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RECONSTRUCTING CHANGING DUST FLUXES SINCE THE LAST GLACIAL: A NEW INFORMAL WORKING-GROUP
It is well established that dust fluxes from the land surface to the atmosphere were much greater during the last glacial phase, but no-one knows quite how much greater they would have been. It is important that we explore the possible role of dust in the atmosphere in reinforcing the cold and aridity of glacial climates, and in producing sudden global climate shifts (signs are from the latest ice core evidence that dust fluxes at the end of the Younger Dryas decreased very rapidly, even before the thermohaline circulation switched on). For understanding both past and future climates, this factor needs to be added to GCM palaeoclimate simulations.
The only realistic way to attempt this is to bring together regional specialists on arid region processes with climate modellers, and experts on regional palaeoclimates. For this reason I'm organizing an informal internet-based working group, open to anyone who can usefully contribute, to come up with a preliminary but realistically based set of comparable dust flux figures for 1) the Last Glacial Maximum/Global Aridity Maximum, 2) the Mid-Holocene 3) the late 20th century present-actual.
Open-ness is paramount; this is not intended to be a clique but rather a forum for individuals working in a certain direction with a common scientific goal in mind. In the general spirit of the QEN site, all results will be displayed publically at every stage, and open discussion and criticism are encouraged. Plagiarism by non-participants would of course be pointless, as the origin of the data will immediately be apparent to all who have previously visited this web site. Participants should expect occasional gentle prompting from me, to help ensure that the project moves at a reasonable pace (at least on the timescale of years)!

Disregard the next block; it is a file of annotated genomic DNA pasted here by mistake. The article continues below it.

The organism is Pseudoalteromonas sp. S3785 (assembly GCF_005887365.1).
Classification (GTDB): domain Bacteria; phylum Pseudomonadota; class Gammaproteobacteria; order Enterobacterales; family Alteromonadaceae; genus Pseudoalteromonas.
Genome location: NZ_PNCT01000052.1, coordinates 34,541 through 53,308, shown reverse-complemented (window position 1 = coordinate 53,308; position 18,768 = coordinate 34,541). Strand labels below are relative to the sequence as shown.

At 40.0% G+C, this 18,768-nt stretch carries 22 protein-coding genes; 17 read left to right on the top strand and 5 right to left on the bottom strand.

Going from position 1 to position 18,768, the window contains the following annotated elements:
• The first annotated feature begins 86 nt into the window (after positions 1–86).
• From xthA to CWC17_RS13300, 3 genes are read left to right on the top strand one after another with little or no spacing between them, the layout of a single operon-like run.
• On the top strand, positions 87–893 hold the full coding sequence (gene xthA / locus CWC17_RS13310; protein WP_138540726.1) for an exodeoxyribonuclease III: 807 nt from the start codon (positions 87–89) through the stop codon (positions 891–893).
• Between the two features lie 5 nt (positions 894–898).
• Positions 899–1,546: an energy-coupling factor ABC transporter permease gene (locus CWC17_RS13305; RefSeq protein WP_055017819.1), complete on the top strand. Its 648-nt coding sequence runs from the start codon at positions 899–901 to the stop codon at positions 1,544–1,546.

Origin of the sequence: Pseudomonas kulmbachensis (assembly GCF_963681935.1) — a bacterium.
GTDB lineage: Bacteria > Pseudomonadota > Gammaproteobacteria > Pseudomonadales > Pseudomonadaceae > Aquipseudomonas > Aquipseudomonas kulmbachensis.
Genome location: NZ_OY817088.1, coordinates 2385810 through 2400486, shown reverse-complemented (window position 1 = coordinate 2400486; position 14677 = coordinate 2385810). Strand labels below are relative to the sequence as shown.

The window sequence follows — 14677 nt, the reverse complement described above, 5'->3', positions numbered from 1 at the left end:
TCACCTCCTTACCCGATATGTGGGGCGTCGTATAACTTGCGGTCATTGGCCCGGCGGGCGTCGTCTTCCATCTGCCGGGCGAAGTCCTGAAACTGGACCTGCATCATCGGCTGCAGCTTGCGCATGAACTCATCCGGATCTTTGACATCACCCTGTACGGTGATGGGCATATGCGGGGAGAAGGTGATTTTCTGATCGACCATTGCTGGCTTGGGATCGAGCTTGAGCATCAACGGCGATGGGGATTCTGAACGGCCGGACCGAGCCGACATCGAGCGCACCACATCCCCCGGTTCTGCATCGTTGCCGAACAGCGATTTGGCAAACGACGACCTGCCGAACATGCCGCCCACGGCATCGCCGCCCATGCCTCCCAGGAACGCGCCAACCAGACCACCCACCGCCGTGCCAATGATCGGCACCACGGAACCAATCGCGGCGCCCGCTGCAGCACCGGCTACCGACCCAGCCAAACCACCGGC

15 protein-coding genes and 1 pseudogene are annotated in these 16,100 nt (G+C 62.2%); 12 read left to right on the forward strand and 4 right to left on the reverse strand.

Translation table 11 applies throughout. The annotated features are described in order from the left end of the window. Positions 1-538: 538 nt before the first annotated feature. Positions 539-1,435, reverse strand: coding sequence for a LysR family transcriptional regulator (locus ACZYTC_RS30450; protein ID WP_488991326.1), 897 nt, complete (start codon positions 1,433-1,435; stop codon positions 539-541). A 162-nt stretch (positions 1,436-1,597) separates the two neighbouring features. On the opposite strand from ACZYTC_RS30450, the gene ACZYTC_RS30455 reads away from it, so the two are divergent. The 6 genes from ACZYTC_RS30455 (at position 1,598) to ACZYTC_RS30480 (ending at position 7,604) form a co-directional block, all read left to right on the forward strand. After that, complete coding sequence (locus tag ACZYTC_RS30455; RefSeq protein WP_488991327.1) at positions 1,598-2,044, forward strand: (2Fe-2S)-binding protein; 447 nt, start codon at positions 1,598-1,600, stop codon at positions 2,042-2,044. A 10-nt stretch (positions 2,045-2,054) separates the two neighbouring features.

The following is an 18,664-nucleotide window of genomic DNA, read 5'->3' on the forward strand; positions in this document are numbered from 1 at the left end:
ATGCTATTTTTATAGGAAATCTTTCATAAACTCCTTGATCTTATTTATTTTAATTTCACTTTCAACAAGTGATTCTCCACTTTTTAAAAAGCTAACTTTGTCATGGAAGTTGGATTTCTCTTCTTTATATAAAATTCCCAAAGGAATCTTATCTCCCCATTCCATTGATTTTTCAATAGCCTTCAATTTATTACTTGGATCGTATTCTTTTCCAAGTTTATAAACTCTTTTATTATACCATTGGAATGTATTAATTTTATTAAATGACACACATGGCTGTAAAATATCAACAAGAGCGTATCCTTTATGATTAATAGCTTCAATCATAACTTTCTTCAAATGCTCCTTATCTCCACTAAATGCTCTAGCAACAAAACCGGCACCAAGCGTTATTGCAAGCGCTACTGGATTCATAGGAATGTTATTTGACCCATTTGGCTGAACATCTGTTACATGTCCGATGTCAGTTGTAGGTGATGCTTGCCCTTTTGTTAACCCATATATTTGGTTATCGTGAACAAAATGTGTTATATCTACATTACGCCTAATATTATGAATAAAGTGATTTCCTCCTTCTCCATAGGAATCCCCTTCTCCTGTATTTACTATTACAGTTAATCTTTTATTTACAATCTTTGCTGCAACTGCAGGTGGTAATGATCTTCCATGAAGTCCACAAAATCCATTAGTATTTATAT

Jonathan Adams, Oak Ridge National Laboratory
The Plan (at least preliminarily) is this:1) Regional experts, bearing in mind a) paleovegetation maps (and their uncertainties), b) general geology and soils, and c) wind speeds (as output from previous GCM runs) suggest fluxes of particular particle grades to particular key heights in the atmosphere. The suggested fluxes will be for grid squares of 2 by 2 degrees.
Each expert or group begins by compiling a grid of dust flux for a particular region (e.g. the American south-west, the Sahal region), and the approach is to expand out from these regions, comparing and discussing all along with colleagues, 'fitting' the flux maps of different regions side-by-side until global coverage is reached. The flux maps will be published as our first joint paper.
2) The 'potential' dust fluxes for the global grid for each time slice are put into a GCM, the winds whip up dust into the atmosphere, and the effect on global climate is computed. This will be published as our second joint paper.
The Plan is always open to change. If it seems at all silly, please let me know!
List of Participants as of 19th March 1998.
Jonathan Adams (convener of the group)email@example.com
Quaternary biogeography, land surface interactions in climate changes, biogeochemistry.
Paleoclimatology; model-data comparisons for the Late Quaternary (specifically the Younger Dryas).
GCM modelling of contemporary climates.
Using GCM studies to understand rapid climate shifts, with particular reference to volcanic forcing.
Louis ScottScottL@plk.nw.uovs.ac.za General paleoclimatology and vegetation of Southern Africa during the Late Quaternary, deduced from offshore and lake cores.
Dust fluxes deduced from offshore cores, general paleoclimatology and arid-land environments of Southern Africa during the Late Quaternary.
Quaternary arid land environments and processes, paleoclimatology, biogeochemistry.
Paleoclimate simulations for the Quaternary and older periods, using GCM's.
Quaternary paleoenvironments and aeolian processes in Africa and the SW USA.